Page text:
Seeing the Savior, bruised and flesh-torn, hanging there naked on the cross helped me believe He understood what it felt like to bear the consequences of others' sin. From the time Jesus was born, His life was threatened. He was lied about. He was rejected. His motives were questioned. He was a victim of the first birther movement. His words were frequently doubted or misconstrued. He was called crazy and child of Satan. He was falsely accused and then illegally tried while the man in charge knew and chose to do nothing. His innocence was ignored, while a known thief was set free. His works that gave sight to the blind, working limbs to the lame, hearing to the deaf, health to the sick, freedom to those tormented by demons, and life to the dead were called evil. He was beaten beyond recognition and then humiliated, the crowd spitting at Him and plucking hair from His beard as they mocked Him with hate-filled chants. All of that and the cross helped me see that He truly understands the wounds we experience at the hands of others. His being a sympathetic high priest became real to me. I no longer saw God as an impatient Father, telling me to suck it up, get over it, or just forgive and move on. I began to see Him as a Father, eager to listen until all the words I needed to say were said. I began to see Him as an empathetic Father, whose empathy never diminished as He was willing to sit with me until all of the pain buried deep was released. I began to see Him as a comforter, His own scars reminding me He truly understands.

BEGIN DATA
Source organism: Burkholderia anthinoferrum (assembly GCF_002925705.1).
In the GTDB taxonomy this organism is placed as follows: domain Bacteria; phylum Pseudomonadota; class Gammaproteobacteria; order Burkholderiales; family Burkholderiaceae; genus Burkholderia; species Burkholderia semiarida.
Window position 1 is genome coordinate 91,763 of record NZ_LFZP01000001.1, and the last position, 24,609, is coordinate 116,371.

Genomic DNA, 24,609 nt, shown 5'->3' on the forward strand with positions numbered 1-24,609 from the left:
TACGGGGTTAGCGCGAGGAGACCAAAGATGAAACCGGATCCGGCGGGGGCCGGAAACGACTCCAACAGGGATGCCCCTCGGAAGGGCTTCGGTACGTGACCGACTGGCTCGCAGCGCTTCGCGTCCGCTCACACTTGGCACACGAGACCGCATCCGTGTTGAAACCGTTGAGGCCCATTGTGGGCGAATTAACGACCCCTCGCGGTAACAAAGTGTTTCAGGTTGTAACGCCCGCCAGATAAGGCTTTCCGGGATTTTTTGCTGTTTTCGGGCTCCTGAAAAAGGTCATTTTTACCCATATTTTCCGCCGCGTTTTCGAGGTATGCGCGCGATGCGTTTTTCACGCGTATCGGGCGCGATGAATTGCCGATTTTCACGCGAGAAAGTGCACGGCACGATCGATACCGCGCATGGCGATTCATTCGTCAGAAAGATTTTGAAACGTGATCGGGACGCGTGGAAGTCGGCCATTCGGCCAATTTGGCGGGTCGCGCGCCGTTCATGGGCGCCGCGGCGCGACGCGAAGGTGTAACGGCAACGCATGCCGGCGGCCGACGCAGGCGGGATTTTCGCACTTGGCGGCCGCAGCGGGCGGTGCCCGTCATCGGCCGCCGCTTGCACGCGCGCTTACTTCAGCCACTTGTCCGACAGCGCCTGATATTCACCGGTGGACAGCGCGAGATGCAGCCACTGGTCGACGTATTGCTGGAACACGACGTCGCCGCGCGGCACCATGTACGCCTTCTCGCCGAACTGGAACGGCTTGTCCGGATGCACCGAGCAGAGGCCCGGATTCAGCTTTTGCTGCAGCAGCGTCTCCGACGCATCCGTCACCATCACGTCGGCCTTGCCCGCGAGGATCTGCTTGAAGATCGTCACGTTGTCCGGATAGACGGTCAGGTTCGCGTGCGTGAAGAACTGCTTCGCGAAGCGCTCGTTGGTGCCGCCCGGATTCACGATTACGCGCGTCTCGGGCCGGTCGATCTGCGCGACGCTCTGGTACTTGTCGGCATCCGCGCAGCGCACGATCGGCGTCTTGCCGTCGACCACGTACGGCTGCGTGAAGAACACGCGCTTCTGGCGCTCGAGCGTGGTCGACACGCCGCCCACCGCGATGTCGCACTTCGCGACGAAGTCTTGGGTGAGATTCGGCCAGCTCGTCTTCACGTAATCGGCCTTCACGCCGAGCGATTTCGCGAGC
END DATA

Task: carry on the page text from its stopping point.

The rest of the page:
The crown of thorns that represented the curse took on new meaning when I saw blood dripping from where it had pierced His brow. It helped me see that His blood not only covers my sin, it covers the curse. The thorns had their beginning in Eden where Adam and Eve freely communed with God and each other in a perfect environment. When they sinned, they were cast from Eden to live in a desert to experience thorns, pestilence, and droughts, all of which represent what was taking place in them spiritually and relationally. And the human race was cast with them to experience pain because of the thorns of selfishness, self-centeredness, and sin that enslaves us. And, our relationships became marred as we are driven by an unquenchable thirst to be known, accepted, or approved by others who are just as thirsty and broken as us. And the fear and the chaos caused by pestilence--those things that come against us to hinder the growth of marriages, the unity of our families, and hindering the  building of God-loving churches. The pestilence is things like pornography that kills marriages every day. It is the plague of divorce that robs children of relationships with parents, leaving them looking for parental blessings elsewhere. It is the redefining of good and evil and the political correctness that calls God's truth hatred. It is the everyday business and constant technology that hinders the face-to-face fellowship of believers, leaving them isolated, starving for relational intimacy, and looking a whole lot like the world.